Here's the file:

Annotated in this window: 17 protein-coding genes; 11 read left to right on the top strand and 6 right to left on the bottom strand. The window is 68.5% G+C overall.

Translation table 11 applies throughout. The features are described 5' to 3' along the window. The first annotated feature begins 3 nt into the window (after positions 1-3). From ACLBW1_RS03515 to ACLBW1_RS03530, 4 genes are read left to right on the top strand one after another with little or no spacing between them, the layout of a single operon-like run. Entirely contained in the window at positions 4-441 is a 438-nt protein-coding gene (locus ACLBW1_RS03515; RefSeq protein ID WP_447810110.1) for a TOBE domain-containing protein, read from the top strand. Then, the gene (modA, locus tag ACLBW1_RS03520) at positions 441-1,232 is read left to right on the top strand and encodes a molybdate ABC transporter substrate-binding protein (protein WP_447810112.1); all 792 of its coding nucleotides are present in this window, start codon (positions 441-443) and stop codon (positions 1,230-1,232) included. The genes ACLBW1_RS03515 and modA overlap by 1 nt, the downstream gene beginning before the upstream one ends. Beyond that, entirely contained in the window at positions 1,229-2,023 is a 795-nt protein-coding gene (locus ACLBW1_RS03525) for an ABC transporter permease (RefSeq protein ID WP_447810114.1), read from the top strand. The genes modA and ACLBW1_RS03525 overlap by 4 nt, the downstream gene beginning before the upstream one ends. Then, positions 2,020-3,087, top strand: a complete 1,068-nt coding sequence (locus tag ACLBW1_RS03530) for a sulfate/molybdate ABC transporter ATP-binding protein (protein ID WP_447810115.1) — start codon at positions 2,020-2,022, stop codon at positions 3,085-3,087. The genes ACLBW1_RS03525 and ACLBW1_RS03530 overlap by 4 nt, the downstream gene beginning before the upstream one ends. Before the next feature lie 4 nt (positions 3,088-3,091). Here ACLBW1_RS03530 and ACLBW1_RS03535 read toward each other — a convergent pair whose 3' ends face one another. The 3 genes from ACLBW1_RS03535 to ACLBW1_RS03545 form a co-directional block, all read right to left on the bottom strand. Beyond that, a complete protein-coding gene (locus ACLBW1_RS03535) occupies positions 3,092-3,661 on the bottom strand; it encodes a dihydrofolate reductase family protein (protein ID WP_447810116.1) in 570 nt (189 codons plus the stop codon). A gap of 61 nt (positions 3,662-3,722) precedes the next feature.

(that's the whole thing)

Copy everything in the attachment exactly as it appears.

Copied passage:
Annotated in this window: 17 protein-coding genes; 11 read left to right on the top strand and 6 right to left on the bottom strand. The window is 68.5% G+C overall.

Translation table 11 applies throughout. The features are described 5' to 3' along the window. The first annotated feature begins 3 nt into the window (after positions 1-3). From ACLBW1_RS03515 to ACLBW1_RS03530, 4 genes are read left to right on the top strand one after another with little or no spacing between them, the layout of a single operon-like run. Entirely contained in the window at positions 4-441 is a 438-nt protein-coding gene (locus ACLBW1_RS03515; RefSeq protein ID WP_447810110.1) for a TOBE domain-containing protein, read from the top strand. Then, the gene (modA, locus tag ACLBW1_RS03520) at positions 441-1,232 is read left to right on the top strand and encodes a molybdate ABC transporter substrate-binding protein (protein WP_447810112.1); all 792 of its coding nucleotides are present in this window, start codon (positions 441-443) and stop codon (positions 1,230-1,232) included. The genes ACLBW1_RS03515 and modA overlap by 1 nt, the downstream gene beginning before the upstream one ends. Beyond that, entirely contained in the window at positions 1,229-2,023 is a 795-nt protein-coding gene (locus ACLBW1_RS03525) for an ABC transporter permease (RefSeq protein ID WP_447810114.1), read from the top strand. The genes modA and ACLBW1_RS03525 overlap by 4 nt, the downstream gene beginning before the upstream one ends. Then, positions 2,020-3,087, top strand: a complete 1,068-nt coding sequence (locus tag ACLBW1_RS03530) for a sulfate/molybdate ABC transporter ATP-binding protein (protein ID WP_447810115.1) — start codon at positions 2,020-2,022, stop codon at positions 3,085-3,087. The genes ACLBW1_RS03525 and ACLBW1_RS03530 overlap by 4 nt, the downstream gene beginning before the upstream one ends. Before the next feature lie 4 nt (positions 3,088-3,091). Here ACLBW1_RS03530 and ACLBW1_RS03535 read toward each other — a convergent pair whose 3' ends face one another. The 3 genes from ACLBW1_RS03535 to ACLBW1_RS03545 form a co-directional block, all read right to left on the bottom strand. Beyond that, a complete protein-coding gene (locus ACLBW1_RS03535) occupies positions 3,092-3,661 on the bottom strand; it encodes a dihydrofolate reductase family protein (protein ID WP_447810116.1) in 570 nt (189 codons plus the stop codon). A gap of 61 nt (positions 3,662-3,722) precedes the next feature.